“If you think about Ralph Lauren, you think about the icon of American fashion,” Donna Karan once said. “Ralph was first.” In New York, on September 14, the police closed roads and cordoned off parts of the city and helicopters circled above the United Nations headquarters, where United States President Barack Obama was speaking. All the while an event no less orchestrated was being played out at 888 Madison Avenue, where Ralph Lauren, head of the US$6.8 billion fashion empire that bears his name, was showing his first ready-to-buy collection as part of New York Fashion Week.
So momentous was the event, called Runway Reimagined, Lauren had written a letter to The New York Times announcing his intent. “Today, I am proud to share with you, for the first time ever, my new women’s collection right off the runway and into your lives,” Lauren said. “For me, this is the ultimate expression of luxury, offering you every look, every accessory, every handmade detail immediately in my flagship stores around the world and online.”
In other words, Lauren was first again, with the greater goal of transforming his business into a leaner, more fluid, fashion retailer. “From the very beginning, I’ve always designed with you in mind. You are changing the way you live and the way you want to shop, and we are changing with you and for you,” says the 76-year- old Lauren.
While the mindset was new, the codes were familiar and refined Ralph Lauren. “I have always been inspired by the rugged beauty and romance of the American West,” he says. “My September collection is imbued with that spirit, but reinterpreted in a modern, glamorous way for the woman whose style is both personal and luxurious.” Indeed, the collection, while consistent and indulgent, did play up the southwestern mood with cowboy hats and shirts, Navajo beading, fringed suede, hip-slung studded leather belts and more. It also had an anytime sensibility and seasonality, which felt right in keeping with Ralph Lauren’s more immediate way of operating.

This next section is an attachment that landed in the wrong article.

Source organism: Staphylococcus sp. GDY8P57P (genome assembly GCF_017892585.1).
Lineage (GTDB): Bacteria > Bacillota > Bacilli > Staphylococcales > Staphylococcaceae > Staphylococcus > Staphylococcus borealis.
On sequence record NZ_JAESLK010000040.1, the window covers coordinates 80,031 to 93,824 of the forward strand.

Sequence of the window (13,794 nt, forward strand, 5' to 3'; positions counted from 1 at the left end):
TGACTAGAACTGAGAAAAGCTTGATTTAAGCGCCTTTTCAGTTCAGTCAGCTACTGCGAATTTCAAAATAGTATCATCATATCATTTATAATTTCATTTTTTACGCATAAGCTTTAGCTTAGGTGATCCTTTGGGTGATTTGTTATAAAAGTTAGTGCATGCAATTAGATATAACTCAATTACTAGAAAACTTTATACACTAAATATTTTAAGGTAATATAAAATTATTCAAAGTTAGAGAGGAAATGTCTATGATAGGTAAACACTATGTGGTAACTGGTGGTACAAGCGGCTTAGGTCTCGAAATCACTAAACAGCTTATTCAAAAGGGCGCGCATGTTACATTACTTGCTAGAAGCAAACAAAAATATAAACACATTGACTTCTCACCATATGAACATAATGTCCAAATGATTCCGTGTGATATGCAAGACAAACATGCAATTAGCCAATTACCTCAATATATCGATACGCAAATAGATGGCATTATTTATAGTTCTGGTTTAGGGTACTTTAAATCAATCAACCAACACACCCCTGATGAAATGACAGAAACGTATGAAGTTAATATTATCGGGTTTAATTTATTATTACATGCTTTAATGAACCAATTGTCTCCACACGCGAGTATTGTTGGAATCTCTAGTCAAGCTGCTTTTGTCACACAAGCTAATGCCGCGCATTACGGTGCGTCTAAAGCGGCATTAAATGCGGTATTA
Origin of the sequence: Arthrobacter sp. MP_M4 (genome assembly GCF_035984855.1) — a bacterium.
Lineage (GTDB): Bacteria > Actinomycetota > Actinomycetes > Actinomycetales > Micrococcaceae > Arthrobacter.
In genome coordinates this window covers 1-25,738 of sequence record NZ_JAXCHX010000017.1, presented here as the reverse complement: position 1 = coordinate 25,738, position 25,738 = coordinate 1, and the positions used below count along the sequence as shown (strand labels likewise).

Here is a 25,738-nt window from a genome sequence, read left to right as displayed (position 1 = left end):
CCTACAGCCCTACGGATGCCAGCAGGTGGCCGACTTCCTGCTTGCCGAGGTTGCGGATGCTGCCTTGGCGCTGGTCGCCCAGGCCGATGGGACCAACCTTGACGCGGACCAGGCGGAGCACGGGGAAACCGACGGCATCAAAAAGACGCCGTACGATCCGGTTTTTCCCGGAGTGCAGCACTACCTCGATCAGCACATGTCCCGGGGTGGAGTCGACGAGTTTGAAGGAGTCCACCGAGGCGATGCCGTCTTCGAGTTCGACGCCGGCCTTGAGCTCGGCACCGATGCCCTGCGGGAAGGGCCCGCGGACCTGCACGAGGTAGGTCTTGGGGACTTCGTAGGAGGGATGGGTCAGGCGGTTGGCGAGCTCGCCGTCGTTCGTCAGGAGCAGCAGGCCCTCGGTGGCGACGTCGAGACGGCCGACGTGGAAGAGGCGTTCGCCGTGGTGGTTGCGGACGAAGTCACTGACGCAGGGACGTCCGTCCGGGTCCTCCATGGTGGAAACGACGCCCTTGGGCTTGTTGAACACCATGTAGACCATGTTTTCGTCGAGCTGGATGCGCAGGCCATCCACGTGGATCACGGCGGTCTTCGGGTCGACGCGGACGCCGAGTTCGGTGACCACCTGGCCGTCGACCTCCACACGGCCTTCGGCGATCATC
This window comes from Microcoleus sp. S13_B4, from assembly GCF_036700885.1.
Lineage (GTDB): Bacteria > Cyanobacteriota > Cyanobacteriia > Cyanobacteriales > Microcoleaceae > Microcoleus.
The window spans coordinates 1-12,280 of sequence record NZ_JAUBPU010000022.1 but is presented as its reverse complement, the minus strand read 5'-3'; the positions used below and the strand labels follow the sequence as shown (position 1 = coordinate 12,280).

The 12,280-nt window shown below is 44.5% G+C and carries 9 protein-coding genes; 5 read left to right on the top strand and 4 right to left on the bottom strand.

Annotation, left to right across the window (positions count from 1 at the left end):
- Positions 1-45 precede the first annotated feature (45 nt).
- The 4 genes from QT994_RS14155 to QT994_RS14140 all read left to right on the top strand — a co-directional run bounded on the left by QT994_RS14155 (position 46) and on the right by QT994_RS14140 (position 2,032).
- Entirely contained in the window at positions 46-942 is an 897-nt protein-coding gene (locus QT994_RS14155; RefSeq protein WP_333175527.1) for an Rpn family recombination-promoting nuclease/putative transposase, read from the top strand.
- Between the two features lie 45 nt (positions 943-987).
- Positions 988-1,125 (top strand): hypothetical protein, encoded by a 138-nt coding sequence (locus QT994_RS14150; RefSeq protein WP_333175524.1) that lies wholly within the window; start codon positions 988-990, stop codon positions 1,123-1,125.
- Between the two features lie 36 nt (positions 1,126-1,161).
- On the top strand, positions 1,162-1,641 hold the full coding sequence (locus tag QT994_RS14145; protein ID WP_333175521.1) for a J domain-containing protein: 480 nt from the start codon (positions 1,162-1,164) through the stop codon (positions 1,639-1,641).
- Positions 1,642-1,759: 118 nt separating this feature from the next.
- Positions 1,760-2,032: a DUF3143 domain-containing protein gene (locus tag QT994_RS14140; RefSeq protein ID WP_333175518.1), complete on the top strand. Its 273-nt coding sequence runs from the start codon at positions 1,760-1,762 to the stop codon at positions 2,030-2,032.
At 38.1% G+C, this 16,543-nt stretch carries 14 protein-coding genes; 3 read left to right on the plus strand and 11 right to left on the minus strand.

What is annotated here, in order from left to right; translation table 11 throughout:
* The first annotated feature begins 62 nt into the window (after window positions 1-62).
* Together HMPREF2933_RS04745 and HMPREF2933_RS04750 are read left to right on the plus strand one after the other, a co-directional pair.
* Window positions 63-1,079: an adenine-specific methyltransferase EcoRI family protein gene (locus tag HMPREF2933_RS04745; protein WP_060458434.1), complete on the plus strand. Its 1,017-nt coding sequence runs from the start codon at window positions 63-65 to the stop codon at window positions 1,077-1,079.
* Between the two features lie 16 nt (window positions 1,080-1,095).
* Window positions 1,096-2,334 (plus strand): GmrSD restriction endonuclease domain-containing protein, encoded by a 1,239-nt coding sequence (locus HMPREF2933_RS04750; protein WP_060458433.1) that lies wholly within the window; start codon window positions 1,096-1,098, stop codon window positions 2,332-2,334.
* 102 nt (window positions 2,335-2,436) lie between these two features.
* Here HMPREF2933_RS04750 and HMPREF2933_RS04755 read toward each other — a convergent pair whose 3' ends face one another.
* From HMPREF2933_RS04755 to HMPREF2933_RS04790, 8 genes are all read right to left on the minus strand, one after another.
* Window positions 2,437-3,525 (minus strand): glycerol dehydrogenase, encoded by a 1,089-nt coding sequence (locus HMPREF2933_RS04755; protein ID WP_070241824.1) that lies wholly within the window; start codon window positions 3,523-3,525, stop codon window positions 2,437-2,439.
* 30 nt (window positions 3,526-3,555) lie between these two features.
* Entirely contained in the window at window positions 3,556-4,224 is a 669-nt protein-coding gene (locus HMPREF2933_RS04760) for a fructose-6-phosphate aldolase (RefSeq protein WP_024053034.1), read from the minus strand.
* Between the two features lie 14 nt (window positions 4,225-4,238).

CoCo Lee, the house’s only VIP guest from Asia, felt the emotion of the occasion. “The room was incredible. They built this beautiful glasshouse with a high ceiling. It was magnificent,” Lee says. “He’s the president of the fashion world, the leader. Right after the show finished, everybody was clapping and cheering for him like he was a rock star. You could feel there was so much love for him in the room.”
Lee gave her verdict on the show: “I loved it. I thought it was chic, comfortable, relaxed, very tasteful, very elegant and with classy looks and with beautiful clean lines. In the collection, there was a bit of Western edge, ruggedness blended with romanticism. I can’t think of another designer who can do that better than Ralph Lauren. It was like a beautiful song.” But among the medley of cowboy hats, tassels, ethnic belts and beautiful evening gowns with clean lines, Lee had a favourite look. “There was this long yellow dress which I loved. I can picture myself on stage in that sometime soon,” she says. “There was a black and white sequined dress, down to the knee, long sleeved, with a pattern influenced by western ruggedness. I do love the strong, beautiful, vibrant colours and the simple clean lines in the collection. There were so many pieces that I liked.”
The idea of changing to the ready-to-buy business model was suggested by Lauren, and put into action by Ralph Lauren Corporation’s new chief executive, Stefan Larsson, a Swede, who joined the company last year after stints with Gap and H&M. Lauren’s youngest son, David Lauren, says: “What’s happened in the last 10 years is that fashion is changing and the world is changing. Consumers are getting immediate satisfaction. The customer is expecting things to move faster. On the flip side, the industry is moving faster, and you’re getting copied by fast fashion, so it behooves great designers to be able to show their product in a way that satisfies the consumer and allows their originality to stand out and be recognised before it’s copied. And there’s nothing more frustrating than a customer seeing it, waiting six months and then seeing all the copycats in between.”